When being headhunted is a bad thing

When being headhunted is a bad thing 1

I’ve got a scenario for you. 

Imagine you get a message from a recruiter saying you’re just the person they’re looking for. 

The role they’re trying to fill sounds right up your alley, and it comes with a step-up in pay that’s quite attractive. 

On the surface, this seems like a great opportunity to advance your career, right? 

Well, not necessarily. 

There’s one detail I left out with this scenario – you haven’t really thought about what’s next for your career. 

It’s an amazing feeling to be approached by a recruiter, as it’s nice to feel valued and receive external validation that you’re doing something well. 

But this initial feeling of excitement can quickly turn to confusion. 

When you’re happy in your current role, you can tend to not focus on other opportunities. After all, what’s your motivation for change if things are in a great place?

But when you’re approached out of the blue with an opportunity that sounds really good, you need to make a decision, and it usually needs to be made quickly. 

Suddenly, you’re not so sure about what to do. 

If I say ‘yes’ to this opportunity, I’m essentially saying that this is the best next step for me amidst all the other opportunities that are out there.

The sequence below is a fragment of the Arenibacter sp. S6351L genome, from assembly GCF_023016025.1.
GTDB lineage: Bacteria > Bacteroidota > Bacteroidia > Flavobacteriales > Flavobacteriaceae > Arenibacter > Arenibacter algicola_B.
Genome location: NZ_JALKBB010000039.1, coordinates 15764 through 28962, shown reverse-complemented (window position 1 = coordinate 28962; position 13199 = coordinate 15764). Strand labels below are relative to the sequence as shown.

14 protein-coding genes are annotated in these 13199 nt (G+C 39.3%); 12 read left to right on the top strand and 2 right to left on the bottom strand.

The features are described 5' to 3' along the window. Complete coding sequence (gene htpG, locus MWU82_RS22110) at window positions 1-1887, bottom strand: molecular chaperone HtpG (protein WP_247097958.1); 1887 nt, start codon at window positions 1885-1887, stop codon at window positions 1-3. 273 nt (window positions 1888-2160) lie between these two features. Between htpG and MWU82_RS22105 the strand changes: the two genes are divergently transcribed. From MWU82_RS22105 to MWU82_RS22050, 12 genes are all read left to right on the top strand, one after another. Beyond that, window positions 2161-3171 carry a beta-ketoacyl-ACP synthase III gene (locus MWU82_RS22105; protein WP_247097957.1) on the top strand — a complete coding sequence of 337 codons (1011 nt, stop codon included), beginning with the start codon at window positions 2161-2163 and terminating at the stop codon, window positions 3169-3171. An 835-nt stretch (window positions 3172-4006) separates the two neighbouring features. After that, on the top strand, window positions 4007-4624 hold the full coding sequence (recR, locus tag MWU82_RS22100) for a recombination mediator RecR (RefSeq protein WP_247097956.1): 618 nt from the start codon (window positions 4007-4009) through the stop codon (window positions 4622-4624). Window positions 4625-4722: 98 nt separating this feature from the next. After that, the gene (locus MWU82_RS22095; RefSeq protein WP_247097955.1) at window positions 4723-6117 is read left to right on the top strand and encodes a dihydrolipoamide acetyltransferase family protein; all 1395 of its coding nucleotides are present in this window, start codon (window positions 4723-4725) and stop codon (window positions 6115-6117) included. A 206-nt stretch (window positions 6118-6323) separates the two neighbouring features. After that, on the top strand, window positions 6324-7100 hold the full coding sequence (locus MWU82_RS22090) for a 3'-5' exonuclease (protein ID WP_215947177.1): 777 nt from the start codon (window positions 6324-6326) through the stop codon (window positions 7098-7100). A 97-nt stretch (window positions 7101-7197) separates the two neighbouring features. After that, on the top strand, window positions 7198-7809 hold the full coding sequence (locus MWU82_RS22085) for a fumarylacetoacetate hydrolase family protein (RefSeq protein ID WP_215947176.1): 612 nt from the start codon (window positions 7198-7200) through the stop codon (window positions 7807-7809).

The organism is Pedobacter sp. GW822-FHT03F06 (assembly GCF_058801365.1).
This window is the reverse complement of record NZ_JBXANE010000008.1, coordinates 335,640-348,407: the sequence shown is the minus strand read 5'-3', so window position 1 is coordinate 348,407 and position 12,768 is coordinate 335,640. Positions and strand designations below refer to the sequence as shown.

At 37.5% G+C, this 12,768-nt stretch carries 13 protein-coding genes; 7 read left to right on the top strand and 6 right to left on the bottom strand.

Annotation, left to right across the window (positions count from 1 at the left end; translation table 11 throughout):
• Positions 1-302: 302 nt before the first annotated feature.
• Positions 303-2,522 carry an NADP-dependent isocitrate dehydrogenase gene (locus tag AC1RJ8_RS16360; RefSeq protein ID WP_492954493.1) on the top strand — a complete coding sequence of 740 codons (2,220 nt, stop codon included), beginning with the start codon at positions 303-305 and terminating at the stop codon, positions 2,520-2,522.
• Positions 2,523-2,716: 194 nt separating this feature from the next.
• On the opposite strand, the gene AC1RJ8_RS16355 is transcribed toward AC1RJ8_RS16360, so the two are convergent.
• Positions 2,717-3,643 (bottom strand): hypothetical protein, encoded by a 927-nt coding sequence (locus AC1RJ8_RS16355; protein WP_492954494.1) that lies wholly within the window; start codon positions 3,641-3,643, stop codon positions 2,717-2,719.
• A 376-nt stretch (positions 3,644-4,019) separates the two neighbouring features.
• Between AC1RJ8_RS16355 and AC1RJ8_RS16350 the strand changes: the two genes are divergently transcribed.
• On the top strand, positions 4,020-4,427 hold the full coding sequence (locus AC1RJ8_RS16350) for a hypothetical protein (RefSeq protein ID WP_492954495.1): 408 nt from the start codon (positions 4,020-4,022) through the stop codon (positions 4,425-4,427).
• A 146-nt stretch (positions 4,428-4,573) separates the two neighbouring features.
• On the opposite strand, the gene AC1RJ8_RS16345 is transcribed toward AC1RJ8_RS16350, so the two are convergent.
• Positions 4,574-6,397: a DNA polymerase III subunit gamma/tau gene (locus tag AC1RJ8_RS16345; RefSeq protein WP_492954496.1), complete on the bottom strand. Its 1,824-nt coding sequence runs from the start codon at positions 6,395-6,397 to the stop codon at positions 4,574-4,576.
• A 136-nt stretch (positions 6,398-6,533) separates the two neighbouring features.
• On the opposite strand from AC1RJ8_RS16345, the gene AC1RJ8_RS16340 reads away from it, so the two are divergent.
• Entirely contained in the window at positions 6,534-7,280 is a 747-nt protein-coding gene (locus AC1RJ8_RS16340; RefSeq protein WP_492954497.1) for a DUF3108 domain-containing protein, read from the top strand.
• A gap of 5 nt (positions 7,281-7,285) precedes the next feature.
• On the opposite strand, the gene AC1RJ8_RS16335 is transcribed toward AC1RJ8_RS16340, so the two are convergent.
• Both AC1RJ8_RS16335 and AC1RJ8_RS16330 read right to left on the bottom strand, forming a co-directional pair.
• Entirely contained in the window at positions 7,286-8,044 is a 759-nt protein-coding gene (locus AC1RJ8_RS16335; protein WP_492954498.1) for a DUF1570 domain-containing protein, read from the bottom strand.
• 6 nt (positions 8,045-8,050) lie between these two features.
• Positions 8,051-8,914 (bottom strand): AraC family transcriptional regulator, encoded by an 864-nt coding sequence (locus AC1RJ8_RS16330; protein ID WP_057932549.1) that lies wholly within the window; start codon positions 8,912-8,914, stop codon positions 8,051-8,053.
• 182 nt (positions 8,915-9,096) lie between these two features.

But I don’t know what else is out there. 

How can I possibly know enough about what’s out there in time to make this decision?

And what does this mean for my current role? 

Am I being disloyal if I consider this opportunity?

And will I be sacrificing my chances for better positions with my current company that I have a great shot at getting?

But then if I decline this opportunity, am I going to regret it?

Let’s replay this scenario, but change one key factor. 

This time, you’re thriving in your current role AND you’re keeping an active awareness of what’s next. 

In this scenario, you have a good awareness of your opportunity set and a clear understanding of what you’re working towards.

Now when you’re approached by a recruiter, you can easily and quickly assess their opportunity in the context of your opportunity set. 

Since you have an active awareness of your internal and external opportunities, you don’t feel disloyal to your current employer because this is just one potential opportunity you’re considering out of many.  

And when you give some thought and attention to this opportunity, you find that you’re able to make an assessment far more confidently. 

If you determine this opportunity isn’t for you, you feel at peace when declining it because you’re confident with what you want. 

And if this opportunity is too good to pass up, you still feel some nerves but you embrace the chance to step into the unknown. 

I’ve written this article based on my experience with career coaching and seeing these scenarios play out in real life with several clients. This is especially relevant for professionals in their 20s and 30s who are approached by a recruiter for the first time. 

If you haven’t been headhunted yet, enjoy the moment when it happens. Just be prepared for it by keeping an active awareness of where you’d like your career to go – it’ll make your decision a lot easier.  


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